Over the last week the Glenside Campus has been set up to receive volunteers who will be working as frontline staff at the Bristol Nightingale hospital when it opens on the 18th April. The development and preparation for frontline staff training has been a collaborative effort between the University and colleagues from the NHS.

This approach further supports our excellent partnership working with NHS organisations across the region and many of our academic and technical staff were working over the Bank Holiday weekend to ensure facilities were ready for training purposes. The clinical simulation spaces at our Glenside Campus are equipped to deliver frontline training to 1,000 volunteers over the coming weeks and our staff have risen to the challenge.

Colleagues from across the local and regional NHS have come together with UWE staff to create a local version of the London Nightingale Hospital staff training programme. Having a campus that is equipped to deliver staff training on the required scale for the Bristol Nightingale site is testament to the investment by the University in clinical skills and simulation training for our health and social care students.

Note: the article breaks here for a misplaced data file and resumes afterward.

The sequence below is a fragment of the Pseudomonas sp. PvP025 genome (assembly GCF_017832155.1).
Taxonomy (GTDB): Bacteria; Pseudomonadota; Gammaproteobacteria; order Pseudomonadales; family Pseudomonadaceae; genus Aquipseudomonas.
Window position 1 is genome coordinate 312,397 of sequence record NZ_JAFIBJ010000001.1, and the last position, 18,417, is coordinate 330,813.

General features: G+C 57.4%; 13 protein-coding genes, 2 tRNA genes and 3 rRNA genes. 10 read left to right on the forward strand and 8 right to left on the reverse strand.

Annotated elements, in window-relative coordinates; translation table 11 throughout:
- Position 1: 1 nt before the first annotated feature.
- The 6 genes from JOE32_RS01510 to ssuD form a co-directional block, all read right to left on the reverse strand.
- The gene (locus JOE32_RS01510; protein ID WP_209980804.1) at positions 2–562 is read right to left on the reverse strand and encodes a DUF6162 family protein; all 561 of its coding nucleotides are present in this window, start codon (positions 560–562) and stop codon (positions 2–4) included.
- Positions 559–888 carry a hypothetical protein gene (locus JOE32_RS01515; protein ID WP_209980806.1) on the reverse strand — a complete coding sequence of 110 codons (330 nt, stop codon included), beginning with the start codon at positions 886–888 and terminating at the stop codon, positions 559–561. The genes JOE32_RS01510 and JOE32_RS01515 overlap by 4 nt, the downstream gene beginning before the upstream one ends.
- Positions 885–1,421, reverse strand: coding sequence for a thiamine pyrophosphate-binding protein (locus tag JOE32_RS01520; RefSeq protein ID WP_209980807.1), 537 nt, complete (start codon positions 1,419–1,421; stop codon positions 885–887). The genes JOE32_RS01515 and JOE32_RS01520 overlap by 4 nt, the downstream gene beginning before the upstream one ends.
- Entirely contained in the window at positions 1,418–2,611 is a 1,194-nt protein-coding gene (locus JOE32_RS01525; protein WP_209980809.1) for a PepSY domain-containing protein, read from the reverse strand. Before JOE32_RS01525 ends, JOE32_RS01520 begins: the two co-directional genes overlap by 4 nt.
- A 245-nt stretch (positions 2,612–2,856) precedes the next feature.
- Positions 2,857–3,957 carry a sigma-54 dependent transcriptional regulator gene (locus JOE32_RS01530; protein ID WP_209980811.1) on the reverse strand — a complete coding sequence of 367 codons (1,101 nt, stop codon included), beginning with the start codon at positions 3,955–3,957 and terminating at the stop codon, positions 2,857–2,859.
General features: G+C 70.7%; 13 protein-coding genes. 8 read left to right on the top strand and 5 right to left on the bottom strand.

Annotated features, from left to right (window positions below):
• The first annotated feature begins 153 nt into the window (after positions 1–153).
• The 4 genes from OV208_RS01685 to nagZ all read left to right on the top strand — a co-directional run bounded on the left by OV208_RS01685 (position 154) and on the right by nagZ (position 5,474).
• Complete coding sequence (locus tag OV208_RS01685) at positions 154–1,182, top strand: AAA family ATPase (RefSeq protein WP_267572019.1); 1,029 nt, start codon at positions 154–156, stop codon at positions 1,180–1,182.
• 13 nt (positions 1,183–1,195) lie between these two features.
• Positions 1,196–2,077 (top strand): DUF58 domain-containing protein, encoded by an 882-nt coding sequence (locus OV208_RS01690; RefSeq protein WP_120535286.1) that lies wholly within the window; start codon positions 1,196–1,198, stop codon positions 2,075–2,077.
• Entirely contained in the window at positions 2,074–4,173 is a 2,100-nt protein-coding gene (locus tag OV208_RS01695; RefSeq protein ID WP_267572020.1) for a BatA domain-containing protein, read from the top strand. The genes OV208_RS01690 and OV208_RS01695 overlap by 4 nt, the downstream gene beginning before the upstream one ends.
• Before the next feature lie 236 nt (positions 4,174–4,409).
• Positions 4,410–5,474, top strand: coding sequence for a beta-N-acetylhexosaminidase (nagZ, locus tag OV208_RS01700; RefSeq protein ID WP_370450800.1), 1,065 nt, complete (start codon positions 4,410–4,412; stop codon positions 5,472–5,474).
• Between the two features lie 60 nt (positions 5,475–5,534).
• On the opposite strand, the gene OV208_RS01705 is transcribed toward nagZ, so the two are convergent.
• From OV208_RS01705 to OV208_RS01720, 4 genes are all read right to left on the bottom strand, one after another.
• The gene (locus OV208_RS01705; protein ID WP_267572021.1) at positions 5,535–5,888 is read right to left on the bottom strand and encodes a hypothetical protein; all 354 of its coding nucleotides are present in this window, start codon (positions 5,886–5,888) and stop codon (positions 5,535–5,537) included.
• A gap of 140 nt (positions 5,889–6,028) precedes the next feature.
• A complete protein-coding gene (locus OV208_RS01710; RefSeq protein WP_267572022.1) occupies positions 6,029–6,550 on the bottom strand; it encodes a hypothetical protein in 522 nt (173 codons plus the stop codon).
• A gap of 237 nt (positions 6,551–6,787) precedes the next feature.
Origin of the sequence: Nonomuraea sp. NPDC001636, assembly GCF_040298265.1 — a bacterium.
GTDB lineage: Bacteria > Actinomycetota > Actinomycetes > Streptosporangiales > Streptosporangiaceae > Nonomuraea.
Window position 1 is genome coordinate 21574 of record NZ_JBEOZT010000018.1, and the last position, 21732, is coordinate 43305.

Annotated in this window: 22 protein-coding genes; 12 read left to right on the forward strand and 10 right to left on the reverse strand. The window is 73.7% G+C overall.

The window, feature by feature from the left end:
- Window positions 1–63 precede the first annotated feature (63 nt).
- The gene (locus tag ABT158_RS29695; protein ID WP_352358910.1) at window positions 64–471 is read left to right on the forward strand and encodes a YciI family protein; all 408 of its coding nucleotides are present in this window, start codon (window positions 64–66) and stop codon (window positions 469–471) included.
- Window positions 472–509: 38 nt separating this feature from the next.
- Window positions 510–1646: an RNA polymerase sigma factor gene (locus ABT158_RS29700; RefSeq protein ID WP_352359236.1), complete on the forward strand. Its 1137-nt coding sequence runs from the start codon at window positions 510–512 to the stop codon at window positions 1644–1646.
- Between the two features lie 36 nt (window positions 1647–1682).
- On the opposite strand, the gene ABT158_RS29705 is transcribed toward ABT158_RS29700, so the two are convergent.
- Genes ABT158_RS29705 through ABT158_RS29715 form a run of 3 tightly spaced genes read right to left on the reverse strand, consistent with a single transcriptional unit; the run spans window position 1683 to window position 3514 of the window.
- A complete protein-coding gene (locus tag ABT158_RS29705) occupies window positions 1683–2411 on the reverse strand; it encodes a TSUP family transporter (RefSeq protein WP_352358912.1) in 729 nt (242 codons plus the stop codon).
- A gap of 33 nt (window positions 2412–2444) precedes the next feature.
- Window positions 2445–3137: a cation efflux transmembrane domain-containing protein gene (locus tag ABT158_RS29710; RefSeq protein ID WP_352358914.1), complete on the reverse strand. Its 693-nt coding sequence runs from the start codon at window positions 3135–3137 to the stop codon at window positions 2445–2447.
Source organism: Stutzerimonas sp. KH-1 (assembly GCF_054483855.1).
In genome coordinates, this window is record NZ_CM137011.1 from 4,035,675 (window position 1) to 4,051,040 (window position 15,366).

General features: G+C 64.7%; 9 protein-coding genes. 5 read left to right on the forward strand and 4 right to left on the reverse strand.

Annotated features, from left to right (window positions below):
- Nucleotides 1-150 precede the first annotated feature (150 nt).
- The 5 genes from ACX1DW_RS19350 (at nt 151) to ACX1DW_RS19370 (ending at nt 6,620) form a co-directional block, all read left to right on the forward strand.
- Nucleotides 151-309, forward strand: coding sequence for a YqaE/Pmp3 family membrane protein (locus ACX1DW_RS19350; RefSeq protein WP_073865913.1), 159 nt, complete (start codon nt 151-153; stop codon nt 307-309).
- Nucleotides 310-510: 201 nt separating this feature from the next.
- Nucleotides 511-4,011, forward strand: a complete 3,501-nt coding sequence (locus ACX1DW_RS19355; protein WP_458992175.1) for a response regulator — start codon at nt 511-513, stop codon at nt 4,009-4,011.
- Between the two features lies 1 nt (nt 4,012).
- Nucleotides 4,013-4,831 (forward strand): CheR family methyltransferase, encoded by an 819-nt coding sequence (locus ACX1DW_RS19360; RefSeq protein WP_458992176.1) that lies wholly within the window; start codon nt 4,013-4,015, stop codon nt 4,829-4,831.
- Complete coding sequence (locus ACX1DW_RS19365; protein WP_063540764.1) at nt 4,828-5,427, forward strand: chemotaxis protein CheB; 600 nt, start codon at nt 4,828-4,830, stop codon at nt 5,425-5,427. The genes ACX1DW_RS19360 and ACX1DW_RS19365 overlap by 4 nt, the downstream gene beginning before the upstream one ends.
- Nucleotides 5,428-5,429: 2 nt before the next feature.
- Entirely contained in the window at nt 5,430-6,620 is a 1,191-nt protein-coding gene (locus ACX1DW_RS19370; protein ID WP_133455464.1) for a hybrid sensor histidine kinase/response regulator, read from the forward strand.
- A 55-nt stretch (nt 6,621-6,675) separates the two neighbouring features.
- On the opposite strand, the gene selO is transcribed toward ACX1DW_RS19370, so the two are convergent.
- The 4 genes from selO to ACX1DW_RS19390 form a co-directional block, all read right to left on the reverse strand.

UWE Bristol has over 3,000 health and social care students and annually graduates approximately 1,500 practitioners into the local and regional health and social care system. Our integrated working with NHS partners and state of the art simulation learning facilities create the required environment for the local and regional health and social care workforce pipeline.